There are two main types of retargeting ads; pixel-based retargeting ads and list-based retargeting ads. Pixel-based ads are the most popular, as they allow Google to display ads to a website user once they leave your website even if they don’t provide contact information.

Whereas list-based retargeting ads are based on contact information already collected. More often than not, list-based ads will use a list of email addresses, either provided by you or collected via your website as an ‘ad audience’.

Pixel-based ads are great as they create specific ads tailored based on the pages the web visitor spent the most time on. For example, if a new user visiting a fashion e-commerce website spent a lot of time looking at men’s shirts, the pixel-based ads would create and display ads on other websites advertising men’s shirts.

The only downside to pixel-based ads is the time it takes to add the code to implement the code on your website. Creating specific ads can be time-consuming, but this technique is worth it in the long run.

List-based ads are also great as they allow your business to create customised and controlled ads for a specific audience based on their online behaviour traits. It is particularly beneficial for businesses that have a small budget and it offers an excellent opportunity to increase conversions.

However, much like pixel-based ads, list-based retargeting ads can also be very time-intensive.

Find out more about remarketing with Google Ads in this Google Guide.

Identifying Your Remarketing Goals

Before you begin remarketing, you must first understand what it is you want to achieve. According to digital marketing guru Neil Patel, there are three kinds of remarketing campaigns based on three different goals;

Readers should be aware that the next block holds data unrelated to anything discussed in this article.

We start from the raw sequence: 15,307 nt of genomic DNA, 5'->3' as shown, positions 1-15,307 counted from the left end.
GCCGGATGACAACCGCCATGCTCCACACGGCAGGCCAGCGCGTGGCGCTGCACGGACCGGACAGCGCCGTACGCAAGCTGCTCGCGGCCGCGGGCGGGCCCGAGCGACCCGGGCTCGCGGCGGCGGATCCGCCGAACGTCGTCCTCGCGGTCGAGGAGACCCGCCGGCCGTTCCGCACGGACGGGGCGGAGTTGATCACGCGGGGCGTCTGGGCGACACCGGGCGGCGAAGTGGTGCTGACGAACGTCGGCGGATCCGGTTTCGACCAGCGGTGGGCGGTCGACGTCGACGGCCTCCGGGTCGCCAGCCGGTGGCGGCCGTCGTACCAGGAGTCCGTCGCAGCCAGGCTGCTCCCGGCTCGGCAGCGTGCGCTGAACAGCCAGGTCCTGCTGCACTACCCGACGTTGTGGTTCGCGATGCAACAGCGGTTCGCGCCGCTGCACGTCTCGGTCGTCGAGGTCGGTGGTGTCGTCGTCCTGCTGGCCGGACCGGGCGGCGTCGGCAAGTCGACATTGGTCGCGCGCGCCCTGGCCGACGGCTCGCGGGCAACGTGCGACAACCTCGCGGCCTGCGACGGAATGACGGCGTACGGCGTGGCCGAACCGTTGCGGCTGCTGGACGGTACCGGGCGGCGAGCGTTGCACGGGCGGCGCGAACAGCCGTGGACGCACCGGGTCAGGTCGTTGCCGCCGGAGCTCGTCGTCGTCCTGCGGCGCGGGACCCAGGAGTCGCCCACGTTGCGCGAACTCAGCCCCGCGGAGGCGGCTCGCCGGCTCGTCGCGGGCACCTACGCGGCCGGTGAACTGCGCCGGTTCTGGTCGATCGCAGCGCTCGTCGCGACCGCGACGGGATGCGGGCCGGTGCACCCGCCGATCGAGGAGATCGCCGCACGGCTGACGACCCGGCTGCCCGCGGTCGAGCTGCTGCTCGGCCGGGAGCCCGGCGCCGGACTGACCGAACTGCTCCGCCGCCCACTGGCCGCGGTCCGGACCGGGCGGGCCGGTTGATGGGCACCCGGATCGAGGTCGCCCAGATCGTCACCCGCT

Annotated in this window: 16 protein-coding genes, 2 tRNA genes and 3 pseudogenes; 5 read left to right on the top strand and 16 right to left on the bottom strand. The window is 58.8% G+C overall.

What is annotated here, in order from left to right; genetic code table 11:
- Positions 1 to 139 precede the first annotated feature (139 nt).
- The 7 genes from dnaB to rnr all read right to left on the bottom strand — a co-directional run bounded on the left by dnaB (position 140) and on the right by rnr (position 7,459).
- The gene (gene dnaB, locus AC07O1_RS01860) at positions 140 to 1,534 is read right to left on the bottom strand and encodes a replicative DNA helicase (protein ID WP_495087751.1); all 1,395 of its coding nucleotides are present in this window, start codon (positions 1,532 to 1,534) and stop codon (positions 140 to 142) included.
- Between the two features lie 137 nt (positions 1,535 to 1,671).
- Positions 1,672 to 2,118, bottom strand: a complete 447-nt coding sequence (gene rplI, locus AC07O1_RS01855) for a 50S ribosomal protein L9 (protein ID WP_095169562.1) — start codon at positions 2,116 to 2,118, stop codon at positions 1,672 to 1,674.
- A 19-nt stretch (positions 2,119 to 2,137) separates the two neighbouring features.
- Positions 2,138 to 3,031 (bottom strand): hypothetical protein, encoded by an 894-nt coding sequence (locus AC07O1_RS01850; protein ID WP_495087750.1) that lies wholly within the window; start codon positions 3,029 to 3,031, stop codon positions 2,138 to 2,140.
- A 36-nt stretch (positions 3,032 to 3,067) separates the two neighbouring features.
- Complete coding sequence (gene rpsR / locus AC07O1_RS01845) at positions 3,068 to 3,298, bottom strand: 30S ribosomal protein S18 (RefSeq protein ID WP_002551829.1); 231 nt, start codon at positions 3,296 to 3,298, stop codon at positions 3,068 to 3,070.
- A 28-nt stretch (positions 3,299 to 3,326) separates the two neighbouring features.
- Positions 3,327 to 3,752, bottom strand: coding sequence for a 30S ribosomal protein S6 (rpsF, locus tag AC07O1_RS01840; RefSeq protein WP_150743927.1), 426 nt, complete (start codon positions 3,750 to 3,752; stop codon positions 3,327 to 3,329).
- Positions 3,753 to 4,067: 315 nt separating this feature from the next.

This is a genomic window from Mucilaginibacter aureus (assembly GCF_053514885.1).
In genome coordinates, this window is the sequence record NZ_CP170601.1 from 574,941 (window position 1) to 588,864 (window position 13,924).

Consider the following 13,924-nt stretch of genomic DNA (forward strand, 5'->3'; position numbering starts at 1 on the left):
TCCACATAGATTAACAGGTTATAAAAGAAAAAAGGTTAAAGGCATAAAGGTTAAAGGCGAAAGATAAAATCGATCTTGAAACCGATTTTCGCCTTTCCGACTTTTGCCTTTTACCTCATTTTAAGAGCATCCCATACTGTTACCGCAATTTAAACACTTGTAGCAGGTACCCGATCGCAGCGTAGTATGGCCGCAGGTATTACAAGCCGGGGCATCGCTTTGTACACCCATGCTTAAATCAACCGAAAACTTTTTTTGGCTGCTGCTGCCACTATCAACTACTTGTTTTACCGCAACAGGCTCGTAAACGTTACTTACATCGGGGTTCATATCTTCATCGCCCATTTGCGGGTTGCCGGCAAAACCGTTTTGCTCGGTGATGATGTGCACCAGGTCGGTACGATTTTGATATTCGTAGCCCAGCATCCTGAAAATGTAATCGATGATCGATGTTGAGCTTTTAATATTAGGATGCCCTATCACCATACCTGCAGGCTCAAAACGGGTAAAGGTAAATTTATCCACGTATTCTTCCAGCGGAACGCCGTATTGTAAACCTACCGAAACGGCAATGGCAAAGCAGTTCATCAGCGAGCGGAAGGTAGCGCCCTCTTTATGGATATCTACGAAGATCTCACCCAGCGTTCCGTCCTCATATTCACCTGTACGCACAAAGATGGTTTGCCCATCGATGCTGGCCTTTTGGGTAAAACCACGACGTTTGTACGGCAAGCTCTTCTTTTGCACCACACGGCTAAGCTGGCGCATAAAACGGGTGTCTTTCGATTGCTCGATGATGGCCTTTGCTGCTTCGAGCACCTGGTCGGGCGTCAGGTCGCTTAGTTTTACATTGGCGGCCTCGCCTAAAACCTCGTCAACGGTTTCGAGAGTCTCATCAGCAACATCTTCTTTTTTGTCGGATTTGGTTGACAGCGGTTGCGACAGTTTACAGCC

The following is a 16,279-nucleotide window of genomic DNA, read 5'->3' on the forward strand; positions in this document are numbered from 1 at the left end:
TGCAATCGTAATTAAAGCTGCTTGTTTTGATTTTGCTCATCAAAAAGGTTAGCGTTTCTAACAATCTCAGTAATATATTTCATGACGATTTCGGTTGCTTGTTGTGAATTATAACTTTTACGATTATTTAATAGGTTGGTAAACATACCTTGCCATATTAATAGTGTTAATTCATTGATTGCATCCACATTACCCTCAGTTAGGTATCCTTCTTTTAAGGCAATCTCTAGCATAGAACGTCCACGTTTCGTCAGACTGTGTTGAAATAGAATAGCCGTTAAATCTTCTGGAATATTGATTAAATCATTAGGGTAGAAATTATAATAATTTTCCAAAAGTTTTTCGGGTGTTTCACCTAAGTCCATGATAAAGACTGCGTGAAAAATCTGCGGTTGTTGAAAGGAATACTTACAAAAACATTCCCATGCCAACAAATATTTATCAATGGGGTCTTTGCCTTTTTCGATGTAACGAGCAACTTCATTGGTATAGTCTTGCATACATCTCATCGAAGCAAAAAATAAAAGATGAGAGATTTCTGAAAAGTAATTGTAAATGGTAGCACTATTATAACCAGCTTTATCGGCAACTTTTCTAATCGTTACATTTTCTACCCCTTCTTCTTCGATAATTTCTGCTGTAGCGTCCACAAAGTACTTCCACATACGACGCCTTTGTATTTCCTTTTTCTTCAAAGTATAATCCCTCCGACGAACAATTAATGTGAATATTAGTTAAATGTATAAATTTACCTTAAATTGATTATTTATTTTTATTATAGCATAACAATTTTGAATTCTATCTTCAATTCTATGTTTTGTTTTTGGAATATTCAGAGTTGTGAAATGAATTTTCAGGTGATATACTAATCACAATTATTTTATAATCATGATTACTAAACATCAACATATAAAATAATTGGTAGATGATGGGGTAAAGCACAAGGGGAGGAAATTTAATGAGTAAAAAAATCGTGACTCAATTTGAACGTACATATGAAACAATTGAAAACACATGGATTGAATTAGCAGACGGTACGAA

1. The first type of remarketing campaign is aimed at web visitors who left your site before completing a certain action, such as opting into a mailing list or downloading a brochure. The goal of these campaigns is to generate a lead from these visitors.
  2. The second type of remarketing campaign is aimed at web visitors who almost completed a purchase but left within the checkout process. These campaigns aim to remind web users of the products in the cart they abandoned and encourage them to complete the purchase.
  3. And the third popular type of remarketing campaign is designed to redirect past web visitors to a specific landing page they have not yet seen, but you’d like them to. The goal of these campaigns is to promote specific pages on your website and increase traffic to these pages.

To get the most out of your remarketing campaigns, you should know exactly what type of action you want web visitors to take.

Find out more about getting started with your remarketing campaigns in this Neil Patel guide.

Need Help With Your Digital Marketing?

We hope we’ve answered your question; ‘how does remarketing work?’! Need help with your ads, campaigns or overall digital marketing strategy? Get in touch with Ad Lens Digital. We are a digital marketing agency offering a wide range of services that can be tailored to the needs and budget of your business.